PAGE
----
So different from many other releases of Windows. This is not necessarily an incentive for early purchase. What the incentive is, is a better PC and overtime, people will get familiar with Windows 8 and appreciate the seamlessness across multiple platforms. So tend to agree with the Seagate comment and I believe that the short-term catalyst for PC sales is going to be more the attractiveness of the new PCs.

Andrew Humphrey - Morgan Stanley Research

So, I am, I guess, we’ve had Ultrabooks in the market for few quarters now, admittedly based on previous situation of the software. And what you seem to be suggesting now is that actually what we’ve got is the situation where there is quite a serious change going on in terms of technology, in terms usability of it…

Guerrino De Luca

Yeah.

Andrew Humphrey - Morgan Stanley Research

… people getting use to a new form factor. They want to touch the screen as well as type and is that?

Guerrino De Luca

Yeah. People will just are getting familiar with this new platform, and probably the biggest change this platform introduces that is relevant to us, is the -- the predominance of touch and interface.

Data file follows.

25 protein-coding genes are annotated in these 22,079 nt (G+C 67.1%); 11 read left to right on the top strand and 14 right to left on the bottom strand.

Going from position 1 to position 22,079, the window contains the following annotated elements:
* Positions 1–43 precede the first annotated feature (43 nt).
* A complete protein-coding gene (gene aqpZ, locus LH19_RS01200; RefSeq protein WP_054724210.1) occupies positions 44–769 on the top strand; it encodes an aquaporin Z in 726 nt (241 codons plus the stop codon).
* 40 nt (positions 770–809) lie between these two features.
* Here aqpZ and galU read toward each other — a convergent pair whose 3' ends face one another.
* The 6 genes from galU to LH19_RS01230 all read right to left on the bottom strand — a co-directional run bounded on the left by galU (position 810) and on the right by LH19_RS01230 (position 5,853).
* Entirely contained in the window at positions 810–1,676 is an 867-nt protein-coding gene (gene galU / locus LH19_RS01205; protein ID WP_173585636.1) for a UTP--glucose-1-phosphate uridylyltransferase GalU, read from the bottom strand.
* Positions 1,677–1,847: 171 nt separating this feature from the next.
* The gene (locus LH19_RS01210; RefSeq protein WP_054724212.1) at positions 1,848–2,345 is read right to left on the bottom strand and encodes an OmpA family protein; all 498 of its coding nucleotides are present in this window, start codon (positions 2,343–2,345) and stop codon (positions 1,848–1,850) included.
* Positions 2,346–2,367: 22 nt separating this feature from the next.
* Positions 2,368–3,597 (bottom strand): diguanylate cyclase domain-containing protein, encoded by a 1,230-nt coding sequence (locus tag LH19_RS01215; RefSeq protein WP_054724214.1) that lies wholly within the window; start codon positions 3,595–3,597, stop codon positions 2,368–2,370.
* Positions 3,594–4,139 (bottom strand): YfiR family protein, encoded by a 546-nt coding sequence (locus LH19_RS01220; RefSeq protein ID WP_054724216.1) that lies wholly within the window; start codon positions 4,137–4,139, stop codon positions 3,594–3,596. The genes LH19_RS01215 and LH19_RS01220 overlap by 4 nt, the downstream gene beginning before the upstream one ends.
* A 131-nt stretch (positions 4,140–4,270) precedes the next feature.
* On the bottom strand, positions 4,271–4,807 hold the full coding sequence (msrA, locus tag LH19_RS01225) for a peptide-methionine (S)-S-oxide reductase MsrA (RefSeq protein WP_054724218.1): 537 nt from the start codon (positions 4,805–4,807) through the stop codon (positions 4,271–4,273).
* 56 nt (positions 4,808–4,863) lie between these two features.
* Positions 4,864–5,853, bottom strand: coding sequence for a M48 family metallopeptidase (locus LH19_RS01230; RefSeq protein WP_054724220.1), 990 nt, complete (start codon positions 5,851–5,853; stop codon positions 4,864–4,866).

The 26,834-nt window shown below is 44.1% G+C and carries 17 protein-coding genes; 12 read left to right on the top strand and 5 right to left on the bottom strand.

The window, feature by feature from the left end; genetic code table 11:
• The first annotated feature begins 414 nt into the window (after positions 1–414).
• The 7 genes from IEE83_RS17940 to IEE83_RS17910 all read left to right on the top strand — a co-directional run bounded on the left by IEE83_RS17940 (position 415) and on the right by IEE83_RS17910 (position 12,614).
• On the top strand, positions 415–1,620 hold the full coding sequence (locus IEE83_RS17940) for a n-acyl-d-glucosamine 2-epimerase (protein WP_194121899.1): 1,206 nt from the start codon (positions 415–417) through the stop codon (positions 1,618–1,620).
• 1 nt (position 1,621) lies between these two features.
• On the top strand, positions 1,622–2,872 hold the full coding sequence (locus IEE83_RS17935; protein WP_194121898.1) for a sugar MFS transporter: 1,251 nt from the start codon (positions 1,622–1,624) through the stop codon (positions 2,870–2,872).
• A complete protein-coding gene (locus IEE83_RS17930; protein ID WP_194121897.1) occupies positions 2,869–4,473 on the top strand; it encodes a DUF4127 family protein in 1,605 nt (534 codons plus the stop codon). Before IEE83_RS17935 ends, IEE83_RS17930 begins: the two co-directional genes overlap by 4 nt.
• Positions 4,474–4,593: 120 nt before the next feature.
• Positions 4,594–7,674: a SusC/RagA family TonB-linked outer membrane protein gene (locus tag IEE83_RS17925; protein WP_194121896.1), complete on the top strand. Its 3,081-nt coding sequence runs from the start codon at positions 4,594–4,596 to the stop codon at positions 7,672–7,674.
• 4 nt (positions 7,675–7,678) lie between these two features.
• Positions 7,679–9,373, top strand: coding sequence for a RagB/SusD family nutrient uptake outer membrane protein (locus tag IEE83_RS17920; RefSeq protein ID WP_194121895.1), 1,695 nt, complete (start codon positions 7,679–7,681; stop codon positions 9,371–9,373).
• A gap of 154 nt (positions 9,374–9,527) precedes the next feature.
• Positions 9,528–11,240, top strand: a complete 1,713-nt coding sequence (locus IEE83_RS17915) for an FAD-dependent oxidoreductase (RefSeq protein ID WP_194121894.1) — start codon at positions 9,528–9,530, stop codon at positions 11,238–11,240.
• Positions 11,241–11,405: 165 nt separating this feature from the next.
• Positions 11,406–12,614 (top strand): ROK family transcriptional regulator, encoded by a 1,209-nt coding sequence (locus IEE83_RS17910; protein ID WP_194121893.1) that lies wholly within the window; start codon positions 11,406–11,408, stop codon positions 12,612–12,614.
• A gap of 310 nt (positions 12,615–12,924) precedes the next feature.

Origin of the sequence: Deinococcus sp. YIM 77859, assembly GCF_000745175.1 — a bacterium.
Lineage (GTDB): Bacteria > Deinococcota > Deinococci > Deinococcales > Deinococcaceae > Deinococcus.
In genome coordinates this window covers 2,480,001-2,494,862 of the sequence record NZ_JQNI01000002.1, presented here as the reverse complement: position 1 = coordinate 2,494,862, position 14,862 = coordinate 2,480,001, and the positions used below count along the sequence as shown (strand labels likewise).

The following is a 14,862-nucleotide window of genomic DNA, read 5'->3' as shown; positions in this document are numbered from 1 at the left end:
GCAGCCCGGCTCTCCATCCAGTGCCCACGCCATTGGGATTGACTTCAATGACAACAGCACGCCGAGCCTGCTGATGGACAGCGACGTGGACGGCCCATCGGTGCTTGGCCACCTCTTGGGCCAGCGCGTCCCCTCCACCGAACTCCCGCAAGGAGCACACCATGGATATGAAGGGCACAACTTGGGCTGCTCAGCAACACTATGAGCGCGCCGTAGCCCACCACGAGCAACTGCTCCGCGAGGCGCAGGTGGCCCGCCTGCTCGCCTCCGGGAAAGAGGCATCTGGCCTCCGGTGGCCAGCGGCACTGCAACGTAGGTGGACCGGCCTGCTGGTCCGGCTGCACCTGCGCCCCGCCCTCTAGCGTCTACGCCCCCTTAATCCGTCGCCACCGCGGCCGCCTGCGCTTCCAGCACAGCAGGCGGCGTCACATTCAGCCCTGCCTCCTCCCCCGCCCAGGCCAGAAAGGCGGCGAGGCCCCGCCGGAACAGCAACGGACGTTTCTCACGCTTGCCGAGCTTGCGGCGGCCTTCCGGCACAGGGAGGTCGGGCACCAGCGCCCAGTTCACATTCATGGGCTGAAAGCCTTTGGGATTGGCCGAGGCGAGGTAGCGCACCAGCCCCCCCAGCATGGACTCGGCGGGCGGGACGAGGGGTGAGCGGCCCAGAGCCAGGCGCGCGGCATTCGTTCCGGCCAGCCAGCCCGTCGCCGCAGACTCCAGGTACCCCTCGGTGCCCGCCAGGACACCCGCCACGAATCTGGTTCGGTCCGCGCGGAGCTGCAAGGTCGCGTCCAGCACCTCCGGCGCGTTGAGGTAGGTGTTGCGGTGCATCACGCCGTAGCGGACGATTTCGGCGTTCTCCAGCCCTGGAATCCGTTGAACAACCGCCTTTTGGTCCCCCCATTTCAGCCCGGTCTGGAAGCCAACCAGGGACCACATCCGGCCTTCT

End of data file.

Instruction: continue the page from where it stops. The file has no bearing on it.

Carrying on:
Now the situation for tablets will be the most all of Windows 8 tablet would have touchscreen and so let’s put that on aside for a second. But more traditional PCs, the ones that come with the keyboard and hard disk will tend to be a combination of touch and not touch.

Some of the PCs that have been upgraded to Windows 8 have no touchscreen and many of the PCs that will be bought with Windows 8 have no touchscreen. The reason being that the average selling prices of PCs does not allow to include touchscreen in every PC.

PCs are sold at an average of $400, just as a point of comparison, the Mac average selling price is about $1000. So there is a huge gap and people that are would be ready to buy a $1000 PC probably had bought Mac already.

So the challenge for the PC industry will be to how to make the most out of Windows 8 in a non-video touch environment, and that’s where I think the relevance of navigation devices will change dramatically.